The Jan and Dan Duncan Neurological Research Institute at Texas Children’s Hospital Celebrates First Year of Discoveries
One of the first basic research institutes for pediatric neurological diseases marks year one with research milestones, grants and awards
HOUSTON, Jan. 9, 2012 /PRNewswire-USNewswire/ — Texas Children’s Hospital opened the Jan and Dan Duncan Neurological Research Institute (NRI), one of the world’s first basic research institutes dedicated to childhood neurological diseases, in December 2010 with the goal of accelerating the pace of discoveries related to brain development and function. In its first year, the NRI has demonstrated its ability to fulfill that mission with accomplishments that include significant research breakthroughs, grants and faculty awards.
Dr. Huda Y. Zoghbi, director of the NRI at Texas Children’s Hospital and professor of neurology, neuroscience, pediatrics, and molecular and human genetics at Baylor College of Medicine (BCM), credits the institute’s progress to its multi-disciplinary research team, its collaborative approach and a strong infrastructure of core facilities designed to support both.
“We are proud of the diverse and complementary scientific talent we have drawn to the NRI and their willingness to share ideas, information and resources to advance research outcomes,” she said.
Zoghbi, a renowned neurogeneticist and Howard Hughes Medical Institute investigator, noted that the NRI’s 19 investigators and over 130 researchers represent varied disciplines such as genetics, neurobiology, physics, mathematics, bioinformatics and behavioral psychology. In addition, NRI researchers are faculty members of BCM, the academic partner of Texas Children’s Hospital, and some are affiliated with institutions such as Rice University and the Telethon Institute of Genetics and Medicine (TIGEM), based in Naples, Italy.
In the past year, results from more than 20 research studies led by investigators at the NRI and published in premier scientific journals such as Science, Science Translational Medicine, Nature, Neuron, Cell, Human Molecular Genetics and Journal of Neuroscience provide new insights into neurodevelopment and the neurobiology of disease. Several notable breakthroughs include:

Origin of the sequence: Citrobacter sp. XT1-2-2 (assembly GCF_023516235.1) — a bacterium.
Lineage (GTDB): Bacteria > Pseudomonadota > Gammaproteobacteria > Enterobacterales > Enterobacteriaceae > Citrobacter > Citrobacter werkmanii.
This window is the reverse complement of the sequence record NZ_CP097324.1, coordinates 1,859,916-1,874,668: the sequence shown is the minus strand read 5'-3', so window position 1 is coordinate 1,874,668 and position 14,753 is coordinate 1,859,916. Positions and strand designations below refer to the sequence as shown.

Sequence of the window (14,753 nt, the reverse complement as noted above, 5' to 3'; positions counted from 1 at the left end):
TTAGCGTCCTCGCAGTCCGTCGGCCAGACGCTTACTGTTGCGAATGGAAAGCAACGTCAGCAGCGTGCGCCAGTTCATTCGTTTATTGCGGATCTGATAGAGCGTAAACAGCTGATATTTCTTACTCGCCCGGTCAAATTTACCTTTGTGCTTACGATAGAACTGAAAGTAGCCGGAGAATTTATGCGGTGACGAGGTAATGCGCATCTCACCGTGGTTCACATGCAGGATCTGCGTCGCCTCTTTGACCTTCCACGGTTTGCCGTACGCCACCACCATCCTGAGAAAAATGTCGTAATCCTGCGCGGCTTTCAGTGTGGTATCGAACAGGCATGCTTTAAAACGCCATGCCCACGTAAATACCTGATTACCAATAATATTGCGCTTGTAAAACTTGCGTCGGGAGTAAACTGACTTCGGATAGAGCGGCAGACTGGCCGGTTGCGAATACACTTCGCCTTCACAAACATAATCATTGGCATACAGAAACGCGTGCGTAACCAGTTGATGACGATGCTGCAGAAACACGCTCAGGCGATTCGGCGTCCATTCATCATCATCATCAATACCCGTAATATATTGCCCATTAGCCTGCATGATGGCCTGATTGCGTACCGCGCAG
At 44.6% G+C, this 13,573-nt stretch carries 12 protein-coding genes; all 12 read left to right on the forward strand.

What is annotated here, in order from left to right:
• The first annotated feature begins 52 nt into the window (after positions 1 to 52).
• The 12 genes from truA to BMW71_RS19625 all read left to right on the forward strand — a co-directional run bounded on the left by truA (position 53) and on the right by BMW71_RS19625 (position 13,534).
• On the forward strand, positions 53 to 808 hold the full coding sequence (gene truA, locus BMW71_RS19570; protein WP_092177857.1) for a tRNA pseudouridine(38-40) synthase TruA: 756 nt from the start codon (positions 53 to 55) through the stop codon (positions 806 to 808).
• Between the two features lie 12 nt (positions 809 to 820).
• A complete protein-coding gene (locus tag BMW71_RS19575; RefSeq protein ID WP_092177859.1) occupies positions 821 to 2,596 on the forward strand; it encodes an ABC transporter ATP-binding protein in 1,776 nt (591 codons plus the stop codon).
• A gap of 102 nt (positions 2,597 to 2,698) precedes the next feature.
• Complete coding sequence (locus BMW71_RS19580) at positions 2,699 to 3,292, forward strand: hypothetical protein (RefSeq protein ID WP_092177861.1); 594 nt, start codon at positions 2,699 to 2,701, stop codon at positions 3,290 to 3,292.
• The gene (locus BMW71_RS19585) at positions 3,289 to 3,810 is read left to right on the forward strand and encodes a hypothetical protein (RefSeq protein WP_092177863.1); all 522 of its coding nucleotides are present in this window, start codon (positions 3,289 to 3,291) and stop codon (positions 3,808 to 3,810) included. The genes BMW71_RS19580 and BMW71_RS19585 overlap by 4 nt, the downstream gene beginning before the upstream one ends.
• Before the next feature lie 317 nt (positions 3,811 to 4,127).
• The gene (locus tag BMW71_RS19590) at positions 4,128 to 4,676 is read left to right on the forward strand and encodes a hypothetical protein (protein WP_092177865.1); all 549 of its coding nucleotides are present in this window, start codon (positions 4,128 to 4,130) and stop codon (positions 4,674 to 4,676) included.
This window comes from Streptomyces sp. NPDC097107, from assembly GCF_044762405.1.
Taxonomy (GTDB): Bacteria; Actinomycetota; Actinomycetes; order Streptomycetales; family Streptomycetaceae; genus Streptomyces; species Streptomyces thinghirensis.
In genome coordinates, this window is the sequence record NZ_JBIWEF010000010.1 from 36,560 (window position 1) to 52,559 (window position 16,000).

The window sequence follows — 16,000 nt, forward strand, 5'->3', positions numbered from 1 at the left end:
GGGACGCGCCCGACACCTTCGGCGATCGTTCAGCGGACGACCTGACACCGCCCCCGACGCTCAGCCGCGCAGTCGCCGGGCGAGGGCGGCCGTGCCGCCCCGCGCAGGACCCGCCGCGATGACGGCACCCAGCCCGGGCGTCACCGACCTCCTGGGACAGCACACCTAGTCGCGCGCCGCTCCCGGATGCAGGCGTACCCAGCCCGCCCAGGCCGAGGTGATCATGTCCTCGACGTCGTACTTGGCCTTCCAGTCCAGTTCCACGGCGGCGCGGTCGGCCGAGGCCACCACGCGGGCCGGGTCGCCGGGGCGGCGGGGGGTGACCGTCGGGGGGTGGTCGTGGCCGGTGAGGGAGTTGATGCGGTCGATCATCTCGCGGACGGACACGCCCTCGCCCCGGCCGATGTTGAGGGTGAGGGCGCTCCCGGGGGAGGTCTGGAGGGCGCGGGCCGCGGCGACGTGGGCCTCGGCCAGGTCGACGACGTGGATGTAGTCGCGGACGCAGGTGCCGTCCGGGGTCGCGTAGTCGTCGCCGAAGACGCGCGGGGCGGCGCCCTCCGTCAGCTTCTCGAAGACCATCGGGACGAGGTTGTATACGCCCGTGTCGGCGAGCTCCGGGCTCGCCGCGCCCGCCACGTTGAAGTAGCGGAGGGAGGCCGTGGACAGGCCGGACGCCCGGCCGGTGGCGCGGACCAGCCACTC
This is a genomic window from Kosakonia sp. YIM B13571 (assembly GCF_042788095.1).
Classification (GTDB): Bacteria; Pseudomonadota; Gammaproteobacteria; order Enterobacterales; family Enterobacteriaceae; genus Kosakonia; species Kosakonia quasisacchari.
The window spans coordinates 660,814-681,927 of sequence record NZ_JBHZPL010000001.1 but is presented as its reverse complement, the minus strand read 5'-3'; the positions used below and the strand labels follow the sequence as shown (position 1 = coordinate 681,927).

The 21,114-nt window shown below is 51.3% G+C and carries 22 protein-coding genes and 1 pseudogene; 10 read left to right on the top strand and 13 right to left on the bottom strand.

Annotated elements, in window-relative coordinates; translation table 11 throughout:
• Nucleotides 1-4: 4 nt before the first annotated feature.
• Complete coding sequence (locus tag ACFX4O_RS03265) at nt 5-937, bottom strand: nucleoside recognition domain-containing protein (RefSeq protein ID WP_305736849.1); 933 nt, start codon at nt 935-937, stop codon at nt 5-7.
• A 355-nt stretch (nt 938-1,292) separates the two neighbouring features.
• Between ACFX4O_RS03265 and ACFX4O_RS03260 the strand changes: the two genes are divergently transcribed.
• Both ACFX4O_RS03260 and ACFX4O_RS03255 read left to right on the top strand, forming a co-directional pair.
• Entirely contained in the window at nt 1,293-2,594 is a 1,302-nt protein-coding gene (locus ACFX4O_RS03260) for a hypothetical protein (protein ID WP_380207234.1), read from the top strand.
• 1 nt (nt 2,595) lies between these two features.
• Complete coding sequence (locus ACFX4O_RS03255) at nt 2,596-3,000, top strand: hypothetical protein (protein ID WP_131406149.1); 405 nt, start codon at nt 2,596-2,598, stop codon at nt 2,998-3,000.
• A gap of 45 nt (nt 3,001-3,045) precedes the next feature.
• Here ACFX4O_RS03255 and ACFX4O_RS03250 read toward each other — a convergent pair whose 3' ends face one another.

- Neurodevelopmental biology – Genetic studies at the NRI in the fruit fly, Drosophila melanogaster, have led to the identification of two new molecules that regulate key aspects of neuronal development, shedding light on how neural circuits form. Neurons integrate numerous signals that allow them to establish precise connections with their targets, which is crucial for the assembly of functional neural networks. Improper synapse formation or maintenance may lead to cognitive diseases, autism spectrum disorders or neurodegenerative diseases. Understanding the molecular dialog that neurons use to develop and form proper synapses remains an important endeavor.
- Neurological disorders - Several studies from NRI investigators focused on autism spectrum disorders. One study identified how subtle gene mutations, when accumulated through inheritance, may contribute to autism. A second study supports the notion of targeted therapy toward treating Rett syndrome by systematically restoring the disease protein’s function in neural centers critical for involuntary nervous system and respiratory function. In another discovery, NRI faculty compiled a network of protein-protein interactions based on autism-associated genes with the aim of finding common molecular pathways that underpin both classic and syndromic autism. This new protein-protein interaction network provides a framework on which to build a much bigger autism interaction network that could be used to develop drugs with potential for treating several different forms of autism. Another notable research breakthrough came from studies in an animal model of Rett syndrome. It shows that features of Rett syndrome develop in mice that had the protein MeCP2 throughout embryonic and early postnatal development, but lost it in adulthood. This finding definitively shows the continued dependence of the mature brain on MeCP2 function and suggests that therapies for Rett will need to be constantly maintained throughout life. Most recently an NRI investigative team found a new use for an old drug that could lead to treatment for some forms of epilepsy and may open the door to clinical trials — a rapid translation from bench to bedside. The NRI, where the studies took place, is set up to facilitate this type of rapid translation of basic science research into treatment of children with devastating neurological disorders.